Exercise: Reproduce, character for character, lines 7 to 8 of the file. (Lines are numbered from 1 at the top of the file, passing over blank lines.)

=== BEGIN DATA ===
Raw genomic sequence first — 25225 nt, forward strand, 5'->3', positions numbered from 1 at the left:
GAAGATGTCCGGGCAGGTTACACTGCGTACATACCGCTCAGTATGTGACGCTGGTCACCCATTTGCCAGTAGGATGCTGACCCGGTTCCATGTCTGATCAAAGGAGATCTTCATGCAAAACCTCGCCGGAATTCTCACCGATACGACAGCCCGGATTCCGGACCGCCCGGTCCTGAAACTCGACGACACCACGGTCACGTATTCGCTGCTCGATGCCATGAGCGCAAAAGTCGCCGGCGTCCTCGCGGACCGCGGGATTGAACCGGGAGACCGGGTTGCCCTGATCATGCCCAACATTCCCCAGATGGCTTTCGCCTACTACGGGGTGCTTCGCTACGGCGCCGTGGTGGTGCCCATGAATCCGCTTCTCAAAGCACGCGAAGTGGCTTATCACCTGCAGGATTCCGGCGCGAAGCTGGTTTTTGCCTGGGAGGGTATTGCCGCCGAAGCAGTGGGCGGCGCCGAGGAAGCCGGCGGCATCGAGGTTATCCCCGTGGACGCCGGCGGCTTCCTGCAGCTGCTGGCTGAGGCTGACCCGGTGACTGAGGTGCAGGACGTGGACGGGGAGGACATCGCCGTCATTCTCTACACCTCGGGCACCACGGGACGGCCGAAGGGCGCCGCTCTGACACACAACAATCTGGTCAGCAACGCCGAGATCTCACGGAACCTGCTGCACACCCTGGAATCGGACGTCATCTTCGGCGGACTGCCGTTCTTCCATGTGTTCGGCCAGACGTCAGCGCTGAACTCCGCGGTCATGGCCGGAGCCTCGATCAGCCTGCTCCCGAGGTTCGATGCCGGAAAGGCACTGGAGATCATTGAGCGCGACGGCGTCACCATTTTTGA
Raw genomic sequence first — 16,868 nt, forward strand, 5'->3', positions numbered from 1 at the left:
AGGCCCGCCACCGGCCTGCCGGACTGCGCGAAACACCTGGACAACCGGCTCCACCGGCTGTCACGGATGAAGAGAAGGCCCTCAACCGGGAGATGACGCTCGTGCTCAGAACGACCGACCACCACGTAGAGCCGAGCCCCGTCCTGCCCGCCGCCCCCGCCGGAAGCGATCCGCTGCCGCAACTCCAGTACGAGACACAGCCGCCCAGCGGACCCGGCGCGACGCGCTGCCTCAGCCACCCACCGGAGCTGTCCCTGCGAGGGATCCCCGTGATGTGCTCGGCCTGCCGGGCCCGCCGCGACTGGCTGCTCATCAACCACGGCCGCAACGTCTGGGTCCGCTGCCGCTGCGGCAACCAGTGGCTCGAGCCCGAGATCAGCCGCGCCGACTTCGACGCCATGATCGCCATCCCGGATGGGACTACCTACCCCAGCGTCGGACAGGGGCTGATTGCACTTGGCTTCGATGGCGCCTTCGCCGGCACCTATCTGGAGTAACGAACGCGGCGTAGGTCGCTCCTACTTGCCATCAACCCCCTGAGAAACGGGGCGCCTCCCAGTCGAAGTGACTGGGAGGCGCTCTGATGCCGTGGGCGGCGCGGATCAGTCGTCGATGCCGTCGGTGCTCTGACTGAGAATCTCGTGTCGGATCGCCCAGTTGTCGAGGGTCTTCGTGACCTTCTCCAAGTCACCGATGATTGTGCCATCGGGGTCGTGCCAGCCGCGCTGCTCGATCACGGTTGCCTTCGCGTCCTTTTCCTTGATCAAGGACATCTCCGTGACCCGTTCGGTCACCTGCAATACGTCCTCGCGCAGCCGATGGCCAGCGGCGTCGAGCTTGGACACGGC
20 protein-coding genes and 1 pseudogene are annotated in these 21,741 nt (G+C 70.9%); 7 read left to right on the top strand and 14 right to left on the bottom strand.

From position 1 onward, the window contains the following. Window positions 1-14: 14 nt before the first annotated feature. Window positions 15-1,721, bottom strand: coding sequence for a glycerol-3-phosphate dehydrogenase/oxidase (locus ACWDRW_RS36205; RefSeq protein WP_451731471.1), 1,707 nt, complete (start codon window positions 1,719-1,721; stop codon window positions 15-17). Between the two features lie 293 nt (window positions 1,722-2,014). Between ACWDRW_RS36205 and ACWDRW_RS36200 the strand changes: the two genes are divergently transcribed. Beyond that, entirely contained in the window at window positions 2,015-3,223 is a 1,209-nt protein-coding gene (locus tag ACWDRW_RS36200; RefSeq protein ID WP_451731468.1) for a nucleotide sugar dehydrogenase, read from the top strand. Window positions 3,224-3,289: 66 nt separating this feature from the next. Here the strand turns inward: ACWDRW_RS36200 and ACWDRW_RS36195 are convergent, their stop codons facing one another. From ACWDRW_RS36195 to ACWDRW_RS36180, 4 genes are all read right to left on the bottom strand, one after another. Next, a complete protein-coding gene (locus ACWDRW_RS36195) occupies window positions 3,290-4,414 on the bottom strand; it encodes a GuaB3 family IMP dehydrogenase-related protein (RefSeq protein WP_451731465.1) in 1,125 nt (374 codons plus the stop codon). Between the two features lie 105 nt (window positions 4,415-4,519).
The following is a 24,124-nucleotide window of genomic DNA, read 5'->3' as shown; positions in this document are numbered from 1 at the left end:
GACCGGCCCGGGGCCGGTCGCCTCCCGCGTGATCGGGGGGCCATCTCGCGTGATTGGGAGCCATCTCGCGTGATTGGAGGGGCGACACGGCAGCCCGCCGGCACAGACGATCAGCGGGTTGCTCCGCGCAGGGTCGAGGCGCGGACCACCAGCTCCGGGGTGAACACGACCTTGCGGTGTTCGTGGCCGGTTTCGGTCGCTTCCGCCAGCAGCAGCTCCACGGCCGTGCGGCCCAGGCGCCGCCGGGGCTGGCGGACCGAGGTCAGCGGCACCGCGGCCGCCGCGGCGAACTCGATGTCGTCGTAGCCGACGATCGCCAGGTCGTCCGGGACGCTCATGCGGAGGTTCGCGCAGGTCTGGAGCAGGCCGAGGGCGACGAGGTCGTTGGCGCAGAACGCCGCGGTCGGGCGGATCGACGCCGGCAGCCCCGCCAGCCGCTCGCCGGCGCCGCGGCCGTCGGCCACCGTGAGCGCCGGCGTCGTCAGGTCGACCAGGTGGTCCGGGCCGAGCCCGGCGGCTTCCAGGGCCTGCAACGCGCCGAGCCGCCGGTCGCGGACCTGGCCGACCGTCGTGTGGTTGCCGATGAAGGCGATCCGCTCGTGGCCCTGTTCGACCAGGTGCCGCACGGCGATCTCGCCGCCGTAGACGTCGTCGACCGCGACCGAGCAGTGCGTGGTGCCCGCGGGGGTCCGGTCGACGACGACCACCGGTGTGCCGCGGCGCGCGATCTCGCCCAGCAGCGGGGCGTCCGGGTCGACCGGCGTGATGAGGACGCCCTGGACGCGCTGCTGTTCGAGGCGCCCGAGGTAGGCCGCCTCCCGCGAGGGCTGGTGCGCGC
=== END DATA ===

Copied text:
The following is a 24,124-nucleotide window of genomic DNA, read 5'->3' as shown; positions in this document are numbered from 1 at the left end:
GACCGGCCCGGGGCCGGTCGCCTCCCGCGTGATCGGGGGGCCATCTCGCGTGATTGGGAGCCATCTCGCGTGATTGGAGGGGCGACACGGCAGCCCGCCGGCACAGACGATCAGCGGGTTGCTCCGCGCAGGGTCGAGGCGCGGACCACCAGCTCCGGGGTGAACACGACCTTGCGGTGTTCGTGGCCGGTTTCGGTCGCTTCCGCCAGCAGCAGCTCCACGGCCGTGCGGCCCAGGCGCCGCCGGGGCTGGCGGACCGAGGTCAGCGGCACCGCGGCCGCCGCGGCGAACTCGATGTCGTCGTAGCCGACGATCGCCAGGTCGTCCGGGACGCTCATGCGGAGGTTCGCGCAGGTCTGGAGCAGGCCGAGGGCGACGAGGTCGTTGGCGCAGAACGCCGCGGTCGGGCGGATCGACGCCGGCAGCCCCGCCAGCCGCTCGCCGGCGCCGCGGCCGTCGGCCACCGTGAGCGCCGGCGTCGTCAGGTCGACCAGGTGGTCCGGGCCGAGCCCGGCGGCTTCCAGGGCCTGCAACGCGCCGAGCCGCCGGTCGCGGACCTGGCCGACCGTCGTGTGGTTGCCGATGAAGGCGATCCGCTCGTGGCCCTGTTCGACCAGGTGCCGCACGGCGATCTCGCCGCCGTAGACGTCGTCGACCGCGACCGAGCAGTGCGTGGTGCCCGCGGGGGTCCGGTCGACGACGACCACCGGTGTGCCGCGGCGCGCGATCTCGCCCAGCAGCGGGGCGTCCGGGTCGACCGGCGTGATGAGGACGCCCTGGACGCGCTGCTGTTCGAGGCGCCCGAGGTAGGCCGCCTCCCGCGAGGGCTGGTGCGCGC